The need for Cross Selling

Cross selling, as explained above is a strategy to provide clients the opportunity to purchase additional items. Often, seller offers the customer the items that compliment the product that the customer has purchased. The idea is to hold a larger share of the consumer market by filling the needs and wants of each individual customer.

In today’s hyper competitive era, the companies are investing more than half of their time and money on reaching, acquiring and retaining the customers. Customer-relationship has become the buzzword and the ones with clear focus on customers, enjoy a better position in competition. Yet, companies follow careful and precise processes to gradually and consistently grow to understand the customer, to fulfill the customer expectations. This is achieved through reading and understanding your customer’s needs and that is done regularly and consistently over the lifetime of your customer.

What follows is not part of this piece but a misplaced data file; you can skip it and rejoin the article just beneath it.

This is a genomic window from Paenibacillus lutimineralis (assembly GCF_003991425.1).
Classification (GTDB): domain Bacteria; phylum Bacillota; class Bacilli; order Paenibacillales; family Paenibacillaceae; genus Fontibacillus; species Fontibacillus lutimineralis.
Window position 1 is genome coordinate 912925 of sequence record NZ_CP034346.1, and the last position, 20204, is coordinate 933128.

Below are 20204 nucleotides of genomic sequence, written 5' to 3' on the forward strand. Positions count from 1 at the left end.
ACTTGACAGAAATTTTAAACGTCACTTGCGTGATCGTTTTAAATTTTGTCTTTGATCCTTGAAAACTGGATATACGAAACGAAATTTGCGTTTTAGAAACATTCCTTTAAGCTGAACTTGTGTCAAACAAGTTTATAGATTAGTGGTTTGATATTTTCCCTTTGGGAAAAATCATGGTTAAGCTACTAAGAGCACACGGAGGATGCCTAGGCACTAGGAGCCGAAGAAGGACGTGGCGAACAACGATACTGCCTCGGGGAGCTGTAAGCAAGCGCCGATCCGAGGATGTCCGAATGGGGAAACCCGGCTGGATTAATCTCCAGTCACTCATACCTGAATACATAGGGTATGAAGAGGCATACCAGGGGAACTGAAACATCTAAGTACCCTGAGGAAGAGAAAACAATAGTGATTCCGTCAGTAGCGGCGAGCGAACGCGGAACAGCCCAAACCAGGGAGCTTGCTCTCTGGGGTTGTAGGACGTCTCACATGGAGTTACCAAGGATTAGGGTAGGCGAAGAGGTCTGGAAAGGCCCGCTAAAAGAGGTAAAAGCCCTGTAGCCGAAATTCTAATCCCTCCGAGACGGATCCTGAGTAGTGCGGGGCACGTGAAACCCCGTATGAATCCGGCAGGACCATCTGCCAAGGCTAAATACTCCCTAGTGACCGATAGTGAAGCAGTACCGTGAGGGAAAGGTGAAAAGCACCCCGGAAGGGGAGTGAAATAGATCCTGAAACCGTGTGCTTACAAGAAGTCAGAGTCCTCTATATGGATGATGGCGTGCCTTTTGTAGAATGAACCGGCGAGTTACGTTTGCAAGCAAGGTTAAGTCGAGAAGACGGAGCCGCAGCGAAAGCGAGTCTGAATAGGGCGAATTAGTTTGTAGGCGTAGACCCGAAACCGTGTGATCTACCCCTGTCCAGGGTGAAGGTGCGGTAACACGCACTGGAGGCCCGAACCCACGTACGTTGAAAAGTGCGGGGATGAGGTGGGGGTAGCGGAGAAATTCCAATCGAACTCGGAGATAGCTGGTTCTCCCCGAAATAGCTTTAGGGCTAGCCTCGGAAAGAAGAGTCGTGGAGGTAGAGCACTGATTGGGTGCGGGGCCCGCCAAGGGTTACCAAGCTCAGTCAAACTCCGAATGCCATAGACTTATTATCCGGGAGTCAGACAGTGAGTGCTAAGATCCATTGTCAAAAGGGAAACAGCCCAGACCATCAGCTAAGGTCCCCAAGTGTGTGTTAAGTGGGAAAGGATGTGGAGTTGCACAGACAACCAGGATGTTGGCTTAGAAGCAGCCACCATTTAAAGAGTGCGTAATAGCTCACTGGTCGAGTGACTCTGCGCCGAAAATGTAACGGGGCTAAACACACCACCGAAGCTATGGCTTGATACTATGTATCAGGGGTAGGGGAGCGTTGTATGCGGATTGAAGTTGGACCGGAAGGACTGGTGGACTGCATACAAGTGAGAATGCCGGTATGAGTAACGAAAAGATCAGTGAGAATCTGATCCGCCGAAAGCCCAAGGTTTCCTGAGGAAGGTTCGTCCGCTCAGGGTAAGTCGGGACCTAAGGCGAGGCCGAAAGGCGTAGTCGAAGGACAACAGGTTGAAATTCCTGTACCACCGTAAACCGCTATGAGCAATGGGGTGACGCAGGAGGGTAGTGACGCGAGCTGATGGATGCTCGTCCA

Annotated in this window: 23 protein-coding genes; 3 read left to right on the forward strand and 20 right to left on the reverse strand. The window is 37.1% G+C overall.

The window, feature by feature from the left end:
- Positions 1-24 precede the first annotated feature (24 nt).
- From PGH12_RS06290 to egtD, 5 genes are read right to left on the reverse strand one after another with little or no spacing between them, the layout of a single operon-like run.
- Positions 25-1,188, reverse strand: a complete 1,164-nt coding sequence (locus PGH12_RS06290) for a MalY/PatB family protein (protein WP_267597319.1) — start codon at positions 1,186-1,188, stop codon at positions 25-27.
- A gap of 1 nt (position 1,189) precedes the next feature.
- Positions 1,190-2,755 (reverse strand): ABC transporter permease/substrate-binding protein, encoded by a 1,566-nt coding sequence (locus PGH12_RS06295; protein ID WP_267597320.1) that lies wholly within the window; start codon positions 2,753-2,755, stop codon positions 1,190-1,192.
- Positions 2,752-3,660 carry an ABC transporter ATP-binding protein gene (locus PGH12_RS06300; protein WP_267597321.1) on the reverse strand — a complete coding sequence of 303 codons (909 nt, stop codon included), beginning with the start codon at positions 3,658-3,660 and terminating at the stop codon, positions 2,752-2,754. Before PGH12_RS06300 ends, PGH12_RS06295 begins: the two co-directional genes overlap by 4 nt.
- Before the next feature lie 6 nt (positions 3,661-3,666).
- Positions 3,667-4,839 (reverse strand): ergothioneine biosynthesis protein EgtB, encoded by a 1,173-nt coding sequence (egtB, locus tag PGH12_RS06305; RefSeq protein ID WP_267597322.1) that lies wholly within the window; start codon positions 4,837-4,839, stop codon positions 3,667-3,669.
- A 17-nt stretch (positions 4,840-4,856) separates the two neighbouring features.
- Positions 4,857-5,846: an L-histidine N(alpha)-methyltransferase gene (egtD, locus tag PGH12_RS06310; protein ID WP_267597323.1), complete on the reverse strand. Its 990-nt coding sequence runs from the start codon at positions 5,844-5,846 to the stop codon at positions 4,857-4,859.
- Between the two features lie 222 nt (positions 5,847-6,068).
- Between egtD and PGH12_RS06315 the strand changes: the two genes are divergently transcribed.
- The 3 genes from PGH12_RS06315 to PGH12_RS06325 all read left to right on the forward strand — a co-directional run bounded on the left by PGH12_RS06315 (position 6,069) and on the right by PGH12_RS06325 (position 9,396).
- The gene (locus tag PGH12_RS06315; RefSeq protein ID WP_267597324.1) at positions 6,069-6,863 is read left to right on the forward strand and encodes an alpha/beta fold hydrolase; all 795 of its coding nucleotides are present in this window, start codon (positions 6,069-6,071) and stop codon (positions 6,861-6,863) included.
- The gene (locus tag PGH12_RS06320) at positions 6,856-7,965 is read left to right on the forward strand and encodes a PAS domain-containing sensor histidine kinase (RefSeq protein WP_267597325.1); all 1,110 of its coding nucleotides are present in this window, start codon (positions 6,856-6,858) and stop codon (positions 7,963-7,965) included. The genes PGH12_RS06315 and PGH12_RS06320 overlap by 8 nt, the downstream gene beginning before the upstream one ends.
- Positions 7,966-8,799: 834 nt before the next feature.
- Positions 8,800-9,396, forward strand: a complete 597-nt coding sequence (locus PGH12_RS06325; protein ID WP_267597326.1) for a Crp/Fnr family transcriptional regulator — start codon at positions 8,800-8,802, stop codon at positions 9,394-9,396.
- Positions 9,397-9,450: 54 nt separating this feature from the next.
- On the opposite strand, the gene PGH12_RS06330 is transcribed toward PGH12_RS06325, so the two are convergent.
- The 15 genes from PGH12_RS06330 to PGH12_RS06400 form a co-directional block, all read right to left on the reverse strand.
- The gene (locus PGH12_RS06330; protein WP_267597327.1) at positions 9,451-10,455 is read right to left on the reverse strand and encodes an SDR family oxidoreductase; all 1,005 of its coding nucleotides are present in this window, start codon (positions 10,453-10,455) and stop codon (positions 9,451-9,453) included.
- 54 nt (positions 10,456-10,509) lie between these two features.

It is all about reading and understanding the customer needs (in an explicit and implicit way). Customer satisfaction is the basic point for building a consumer centric organization. Everything revolves around this. This is the basic material. This is a process that needs conversion to provide a product to the customer and in turn gain the trust of the customer. Over the time, many organizations had successfully completed the conversion process and gained higher profit and they are continuously doing that, most organizations miserably failed in their efforts. There involves a set of process to create a customer satisfying finished products. This include use of machine, process, technology, experiments and people to obtain the final outcome – just like a manufacturing process in a factory. The mechanism here is information technology, process – the customized steps and benchmarks, people – trained employees efficient enough to carry out the conversion process, and experiment-to provide new proposal to the customer adding to the customer satisfaction.